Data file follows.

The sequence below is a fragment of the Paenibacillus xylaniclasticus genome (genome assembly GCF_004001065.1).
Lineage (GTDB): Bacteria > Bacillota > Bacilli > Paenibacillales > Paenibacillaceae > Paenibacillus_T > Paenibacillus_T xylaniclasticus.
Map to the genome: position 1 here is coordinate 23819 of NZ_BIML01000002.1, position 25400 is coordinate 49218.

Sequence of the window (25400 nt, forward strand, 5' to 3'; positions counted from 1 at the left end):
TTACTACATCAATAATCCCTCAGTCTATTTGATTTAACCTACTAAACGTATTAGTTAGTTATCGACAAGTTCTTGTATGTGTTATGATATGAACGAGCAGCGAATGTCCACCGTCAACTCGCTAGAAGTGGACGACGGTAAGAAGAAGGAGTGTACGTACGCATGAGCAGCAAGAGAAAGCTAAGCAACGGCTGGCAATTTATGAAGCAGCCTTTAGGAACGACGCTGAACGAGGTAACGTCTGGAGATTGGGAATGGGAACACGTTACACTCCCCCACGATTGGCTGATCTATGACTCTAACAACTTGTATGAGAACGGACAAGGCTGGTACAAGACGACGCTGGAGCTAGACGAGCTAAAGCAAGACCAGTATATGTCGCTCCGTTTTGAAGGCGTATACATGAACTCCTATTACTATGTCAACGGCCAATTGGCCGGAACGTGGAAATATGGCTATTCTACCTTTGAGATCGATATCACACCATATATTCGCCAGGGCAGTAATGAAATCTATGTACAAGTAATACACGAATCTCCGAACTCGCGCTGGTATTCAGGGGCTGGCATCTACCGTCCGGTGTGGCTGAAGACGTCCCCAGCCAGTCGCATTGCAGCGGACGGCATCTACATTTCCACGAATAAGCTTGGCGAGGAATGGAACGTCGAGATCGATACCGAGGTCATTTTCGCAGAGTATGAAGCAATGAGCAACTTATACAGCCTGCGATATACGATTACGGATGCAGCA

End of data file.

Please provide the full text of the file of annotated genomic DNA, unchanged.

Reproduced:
The sequence below is a fragment of the Paenibacillus xylaniclasticus genome (genome assembly GCF_004001065.1).
Lineage (GTDB): Bacteria > Bacillota > Bacilli > Paenibacillales > Paenibacillaceae > Paenibacillus_T > Paenibacillus_T xylaniclasticus.
Map to the genome: position 1 here is coordinate 23819 of NZ_BIML01000002.1, position 25400 is coordinate 49218.

Sequence of the window (25400 nt, forward strand, 5' to 3'; positions counted from 1 at the left end):
TTACTACATCAATAATCCCTCAGTCTATTTGATTTAACCTACTAAACGTATTAGTTAGTTATCGACAAGTTCTTGTATGTGTTATGATATGAACGAGCAGCGAATGTCCACCGTCAACTCGCTAGAAGTGGACGACGGTAAGAAGAAGGAGTGTACGTACGCATGAGCAGCAAGAGAAAGCTAAGCAACGGCTGGCAATTTATGAAGCAGCCTTTAGGAACGACGCTGAACGAGGTAACGTCTGGAGATTGGGAATGGGAACACGTTACACTCCCCCACGATTGGCTGATCTATGACTCTAACAACTTGTATGAGAACGGACAAGGCTGGTACAAGACGACGCTGGAGCTAGACGAGCTAAAGCAAGACCAGTATATGTCGCTCCGTTTTGAAGGCGTATACATGAACTCCTATTACTATGTCAACGGCCAATTGGCCGGAACGTGGAAATATGGCTATTCTACCTTTGAGATCGATATCACACCATATATTCGCCAGGGCAGTAATGAAATCTATGTACAAGTAATACACGAATCTCCGAACTCGCGCTGGTATTCAGGGGCTGGCATCTACCGTCCGGTGTGGCTGAAGACGTCCCCAGCCAGTCGCATTGCAGCGGACGGCATCTACATTTCCACGAATAAGCTTGGCGAGGAATGGAACGTCGAGATCGATACCGAGGTCATTTTCGCAGAGTATGAAGCAATGAGCAACTTATACAGCCTGCGATATACGATTACGGATGCAGCA